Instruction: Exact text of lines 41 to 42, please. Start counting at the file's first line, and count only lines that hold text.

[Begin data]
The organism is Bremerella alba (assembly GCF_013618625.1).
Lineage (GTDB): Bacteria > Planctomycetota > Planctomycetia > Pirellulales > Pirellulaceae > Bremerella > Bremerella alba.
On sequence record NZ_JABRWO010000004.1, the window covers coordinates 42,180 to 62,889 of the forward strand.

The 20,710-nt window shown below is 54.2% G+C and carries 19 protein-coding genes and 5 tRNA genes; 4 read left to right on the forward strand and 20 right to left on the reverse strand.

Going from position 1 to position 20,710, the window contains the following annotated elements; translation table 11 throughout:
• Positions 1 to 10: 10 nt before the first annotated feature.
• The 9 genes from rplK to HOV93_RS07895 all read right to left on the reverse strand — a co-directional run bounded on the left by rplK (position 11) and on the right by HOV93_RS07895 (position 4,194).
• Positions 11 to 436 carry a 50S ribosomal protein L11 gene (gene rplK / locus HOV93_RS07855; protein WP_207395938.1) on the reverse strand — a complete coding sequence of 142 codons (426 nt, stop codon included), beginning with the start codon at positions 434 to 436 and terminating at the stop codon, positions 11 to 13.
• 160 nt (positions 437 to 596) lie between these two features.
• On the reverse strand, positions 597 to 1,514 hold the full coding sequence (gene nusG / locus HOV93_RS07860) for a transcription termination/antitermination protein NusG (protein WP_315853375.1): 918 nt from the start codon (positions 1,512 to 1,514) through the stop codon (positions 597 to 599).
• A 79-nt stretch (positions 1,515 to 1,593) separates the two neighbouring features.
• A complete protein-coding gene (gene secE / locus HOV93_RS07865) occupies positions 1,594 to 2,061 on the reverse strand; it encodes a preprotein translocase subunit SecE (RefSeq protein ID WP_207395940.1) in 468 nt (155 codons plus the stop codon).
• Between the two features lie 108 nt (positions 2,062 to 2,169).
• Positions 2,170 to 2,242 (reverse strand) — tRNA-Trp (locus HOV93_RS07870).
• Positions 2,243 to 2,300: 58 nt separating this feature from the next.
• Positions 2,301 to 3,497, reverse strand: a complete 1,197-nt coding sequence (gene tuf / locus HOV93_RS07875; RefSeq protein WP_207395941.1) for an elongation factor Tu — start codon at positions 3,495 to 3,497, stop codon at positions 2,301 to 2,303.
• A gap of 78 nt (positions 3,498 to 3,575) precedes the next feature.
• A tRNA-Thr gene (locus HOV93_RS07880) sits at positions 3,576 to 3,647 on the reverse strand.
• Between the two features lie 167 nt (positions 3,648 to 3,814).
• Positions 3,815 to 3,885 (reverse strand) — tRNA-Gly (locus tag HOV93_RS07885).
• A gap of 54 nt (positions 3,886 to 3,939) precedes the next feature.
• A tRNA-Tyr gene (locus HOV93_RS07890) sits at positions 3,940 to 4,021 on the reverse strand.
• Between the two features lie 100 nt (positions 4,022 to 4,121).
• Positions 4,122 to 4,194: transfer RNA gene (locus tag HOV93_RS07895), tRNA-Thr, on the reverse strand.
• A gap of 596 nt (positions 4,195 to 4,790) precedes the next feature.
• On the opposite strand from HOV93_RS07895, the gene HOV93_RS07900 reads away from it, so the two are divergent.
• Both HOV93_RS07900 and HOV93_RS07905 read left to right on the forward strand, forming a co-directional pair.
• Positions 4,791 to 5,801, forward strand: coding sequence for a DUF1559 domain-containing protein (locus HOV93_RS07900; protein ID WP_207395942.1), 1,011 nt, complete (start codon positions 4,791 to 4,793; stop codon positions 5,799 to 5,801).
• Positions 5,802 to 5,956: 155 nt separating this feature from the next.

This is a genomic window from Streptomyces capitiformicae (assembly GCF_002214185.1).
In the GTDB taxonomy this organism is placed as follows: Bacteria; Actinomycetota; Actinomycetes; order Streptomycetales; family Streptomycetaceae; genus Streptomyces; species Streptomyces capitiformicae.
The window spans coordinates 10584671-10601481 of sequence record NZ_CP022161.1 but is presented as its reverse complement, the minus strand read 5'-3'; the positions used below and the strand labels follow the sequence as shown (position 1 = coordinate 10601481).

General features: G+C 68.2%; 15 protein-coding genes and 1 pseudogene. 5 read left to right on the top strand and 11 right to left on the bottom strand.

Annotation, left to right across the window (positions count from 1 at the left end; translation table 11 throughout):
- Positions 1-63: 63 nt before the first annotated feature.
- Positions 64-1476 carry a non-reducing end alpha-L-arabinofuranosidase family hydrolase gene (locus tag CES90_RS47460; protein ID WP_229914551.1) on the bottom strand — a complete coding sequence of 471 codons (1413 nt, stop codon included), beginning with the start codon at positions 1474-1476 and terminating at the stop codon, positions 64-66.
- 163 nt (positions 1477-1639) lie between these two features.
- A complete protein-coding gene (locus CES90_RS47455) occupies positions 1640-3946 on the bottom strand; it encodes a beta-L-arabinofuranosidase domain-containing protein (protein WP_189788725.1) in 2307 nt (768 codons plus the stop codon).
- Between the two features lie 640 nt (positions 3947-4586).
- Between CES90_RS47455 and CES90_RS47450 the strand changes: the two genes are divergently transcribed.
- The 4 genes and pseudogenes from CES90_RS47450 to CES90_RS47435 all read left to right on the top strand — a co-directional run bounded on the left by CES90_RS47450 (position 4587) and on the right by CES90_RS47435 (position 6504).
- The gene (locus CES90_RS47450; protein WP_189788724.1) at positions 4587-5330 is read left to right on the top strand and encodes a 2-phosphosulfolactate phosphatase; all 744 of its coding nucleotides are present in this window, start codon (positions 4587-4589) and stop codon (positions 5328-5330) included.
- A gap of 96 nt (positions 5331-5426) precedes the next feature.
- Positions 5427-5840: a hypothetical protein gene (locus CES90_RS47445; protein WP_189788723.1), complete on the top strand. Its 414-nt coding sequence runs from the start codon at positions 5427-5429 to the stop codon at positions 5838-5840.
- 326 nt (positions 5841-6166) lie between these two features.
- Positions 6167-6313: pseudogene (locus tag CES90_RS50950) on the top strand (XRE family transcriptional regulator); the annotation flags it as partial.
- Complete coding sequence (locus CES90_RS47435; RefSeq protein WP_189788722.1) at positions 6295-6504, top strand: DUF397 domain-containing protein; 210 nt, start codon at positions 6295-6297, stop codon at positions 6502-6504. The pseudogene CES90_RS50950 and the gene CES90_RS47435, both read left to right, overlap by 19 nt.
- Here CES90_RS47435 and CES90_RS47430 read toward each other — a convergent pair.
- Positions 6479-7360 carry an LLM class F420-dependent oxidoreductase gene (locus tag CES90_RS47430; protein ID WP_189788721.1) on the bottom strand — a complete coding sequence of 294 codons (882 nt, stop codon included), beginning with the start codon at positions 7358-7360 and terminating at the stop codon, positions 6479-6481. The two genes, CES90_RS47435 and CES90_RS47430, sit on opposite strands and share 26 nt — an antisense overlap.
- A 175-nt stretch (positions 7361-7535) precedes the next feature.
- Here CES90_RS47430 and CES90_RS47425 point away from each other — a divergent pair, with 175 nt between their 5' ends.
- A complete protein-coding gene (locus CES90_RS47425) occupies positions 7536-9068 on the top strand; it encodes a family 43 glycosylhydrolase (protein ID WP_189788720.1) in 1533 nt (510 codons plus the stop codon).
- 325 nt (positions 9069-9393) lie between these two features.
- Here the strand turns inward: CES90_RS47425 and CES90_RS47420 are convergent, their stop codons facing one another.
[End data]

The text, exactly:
- The 4 genes and pseudogenes from CES90_RS47450 to CES90_RS47435 all read left to right on the top strand — a co-directional run bounded on the left by CES90_RS47450 (position 4587) and on the right by CES90_RS47435 (position 6504).
- The gene (locus CES90_RS47450; protein WP_189788724.1) at positions 4587-5330 is read left to right on the top strand and encodes a 2-phosphosulfolactate phosphatase; all 744 of its coding nucleotides are present in this window, start codon (positions 4587-4589) and stop codon (positions 5328-5330) included.